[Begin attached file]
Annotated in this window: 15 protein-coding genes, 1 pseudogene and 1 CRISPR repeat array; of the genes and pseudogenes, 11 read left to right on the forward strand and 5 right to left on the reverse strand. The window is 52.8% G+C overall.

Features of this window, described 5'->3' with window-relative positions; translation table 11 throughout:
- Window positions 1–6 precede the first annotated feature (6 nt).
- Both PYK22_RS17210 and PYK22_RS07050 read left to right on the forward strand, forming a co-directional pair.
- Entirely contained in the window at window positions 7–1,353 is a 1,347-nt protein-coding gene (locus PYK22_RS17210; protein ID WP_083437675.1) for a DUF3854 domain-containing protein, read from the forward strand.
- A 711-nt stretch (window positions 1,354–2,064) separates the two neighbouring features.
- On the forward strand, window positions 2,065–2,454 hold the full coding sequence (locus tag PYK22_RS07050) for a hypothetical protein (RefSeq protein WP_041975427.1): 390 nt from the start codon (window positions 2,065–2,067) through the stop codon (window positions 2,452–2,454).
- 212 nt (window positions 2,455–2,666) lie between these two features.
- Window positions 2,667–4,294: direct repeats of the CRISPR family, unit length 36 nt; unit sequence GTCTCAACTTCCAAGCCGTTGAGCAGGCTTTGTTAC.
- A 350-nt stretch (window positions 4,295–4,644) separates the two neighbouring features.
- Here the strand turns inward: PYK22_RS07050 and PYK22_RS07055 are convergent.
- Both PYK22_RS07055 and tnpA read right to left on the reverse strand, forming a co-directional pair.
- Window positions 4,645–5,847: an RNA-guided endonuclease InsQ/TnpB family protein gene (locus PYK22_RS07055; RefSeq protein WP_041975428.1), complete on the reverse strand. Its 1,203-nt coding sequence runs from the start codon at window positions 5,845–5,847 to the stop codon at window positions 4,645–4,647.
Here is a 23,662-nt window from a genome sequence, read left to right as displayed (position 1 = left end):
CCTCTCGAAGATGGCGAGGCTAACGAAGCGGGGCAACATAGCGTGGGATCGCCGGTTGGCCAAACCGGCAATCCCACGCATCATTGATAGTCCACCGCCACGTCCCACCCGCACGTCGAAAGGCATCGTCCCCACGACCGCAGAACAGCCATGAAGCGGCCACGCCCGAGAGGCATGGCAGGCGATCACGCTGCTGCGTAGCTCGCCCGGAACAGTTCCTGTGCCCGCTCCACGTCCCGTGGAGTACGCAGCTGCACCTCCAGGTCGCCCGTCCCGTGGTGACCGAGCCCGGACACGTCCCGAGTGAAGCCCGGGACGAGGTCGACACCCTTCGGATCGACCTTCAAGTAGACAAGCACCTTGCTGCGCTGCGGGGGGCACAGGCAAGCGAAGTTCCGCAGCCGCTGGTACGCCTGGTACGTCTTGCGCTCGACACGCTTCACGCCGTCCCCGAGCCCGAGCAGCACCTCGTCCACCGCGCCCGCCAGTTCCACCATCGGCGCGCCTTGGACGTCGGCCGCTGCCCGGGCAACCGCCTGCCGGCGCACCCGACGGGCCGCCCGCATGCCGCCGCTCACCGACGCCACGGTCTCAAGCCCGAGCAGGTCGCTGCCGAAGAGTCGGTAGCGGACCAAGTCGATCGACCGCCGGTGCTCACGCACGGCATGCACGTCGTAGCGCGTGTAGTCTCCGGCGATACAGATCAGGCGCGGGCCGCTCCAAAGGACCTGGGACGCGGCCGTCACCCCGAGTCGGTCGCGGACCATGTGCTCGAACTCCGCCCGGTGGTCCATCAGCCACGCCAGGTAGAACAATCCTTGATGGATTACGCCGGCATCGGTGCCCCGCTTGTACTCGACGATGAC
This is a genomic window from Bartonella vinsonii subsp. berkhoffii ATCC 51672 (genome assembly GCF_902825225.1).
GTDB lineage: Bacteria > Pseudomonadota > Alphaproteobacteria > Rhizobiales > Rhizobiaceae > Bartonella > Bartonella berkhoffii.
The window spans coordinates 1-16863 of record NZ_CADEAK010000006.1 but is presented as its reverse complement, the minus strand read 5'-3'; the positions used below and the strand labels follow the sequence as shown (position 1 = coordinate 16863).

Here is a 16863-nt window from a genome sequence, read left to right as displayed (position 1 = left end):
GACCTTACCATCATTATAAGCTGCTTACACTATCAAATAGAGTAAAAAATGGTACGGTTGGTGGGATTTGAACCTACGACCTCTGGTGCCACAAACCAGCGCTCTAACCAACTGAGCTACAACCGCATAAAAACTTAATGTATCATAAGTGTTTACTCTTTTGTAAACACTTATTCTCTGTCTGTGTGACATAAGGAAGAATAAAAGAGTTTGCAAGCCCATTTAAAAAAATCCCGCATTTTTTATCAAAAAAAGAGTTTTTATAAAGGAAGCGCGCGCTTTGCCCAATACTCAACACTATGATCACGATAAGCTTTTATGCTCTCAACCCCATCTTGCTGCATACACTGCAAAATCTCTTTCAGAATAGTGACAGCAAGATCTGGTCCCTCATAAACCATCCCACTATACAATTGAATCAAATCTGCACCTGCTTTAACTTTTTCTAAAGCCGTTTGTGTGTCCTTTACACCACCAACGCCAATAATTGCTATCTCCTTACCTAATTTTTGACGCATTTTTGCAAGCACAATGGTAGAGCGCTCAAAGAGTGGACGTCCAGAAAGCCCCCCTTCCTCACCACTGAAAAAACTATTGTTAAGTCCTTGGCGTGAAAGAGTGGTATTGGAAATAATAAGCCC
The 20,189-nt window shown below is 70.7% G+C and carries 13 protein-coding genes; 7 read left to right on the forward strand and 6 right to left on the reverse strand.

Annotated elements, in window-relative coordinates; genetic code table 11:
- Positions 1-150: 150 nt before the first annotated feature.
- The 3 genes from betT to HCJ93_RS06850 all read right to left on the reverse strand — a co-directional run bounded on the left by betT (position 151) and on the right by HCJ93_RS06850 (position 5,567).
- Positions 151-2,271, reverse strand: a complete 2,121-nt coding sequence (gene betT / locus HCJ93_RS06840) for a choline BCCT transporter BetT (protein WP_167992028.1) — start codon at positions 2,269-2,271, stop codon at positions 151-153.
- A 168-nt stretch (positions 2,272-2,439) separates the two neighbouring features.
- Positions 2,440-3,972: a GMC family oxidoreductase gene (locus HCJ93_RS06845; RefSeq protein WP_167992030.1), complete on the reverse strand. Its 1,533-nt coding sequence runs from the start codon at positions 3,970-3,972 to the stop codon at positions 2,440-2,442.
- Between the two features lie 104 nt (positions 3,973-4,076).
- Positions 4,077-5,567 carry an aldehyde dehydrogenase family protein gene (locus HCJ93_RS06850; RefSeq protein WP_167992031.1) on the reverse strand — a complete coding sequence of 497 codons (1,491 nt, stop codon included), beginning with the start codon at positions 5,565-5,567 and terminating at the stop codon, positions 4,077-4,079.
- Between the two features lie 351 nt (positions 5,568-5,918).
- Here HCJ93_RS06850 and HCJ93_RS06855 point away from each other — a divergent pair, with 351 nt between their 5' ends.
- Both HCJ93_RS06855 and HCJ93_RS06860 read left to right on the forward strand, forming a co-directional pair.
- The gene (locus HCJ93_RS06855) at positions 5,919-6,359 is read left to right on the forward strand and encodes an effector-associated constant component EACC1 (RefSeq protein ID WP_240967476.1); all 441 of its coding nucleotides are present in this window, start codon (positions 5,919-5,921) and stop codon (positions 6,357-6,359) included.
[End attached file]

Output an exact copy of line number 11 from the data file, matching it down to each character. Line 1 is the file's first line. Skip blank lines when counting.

- Here the strand turns inward: PYK22_RS07050 and PYK22_RS07055 are convergent.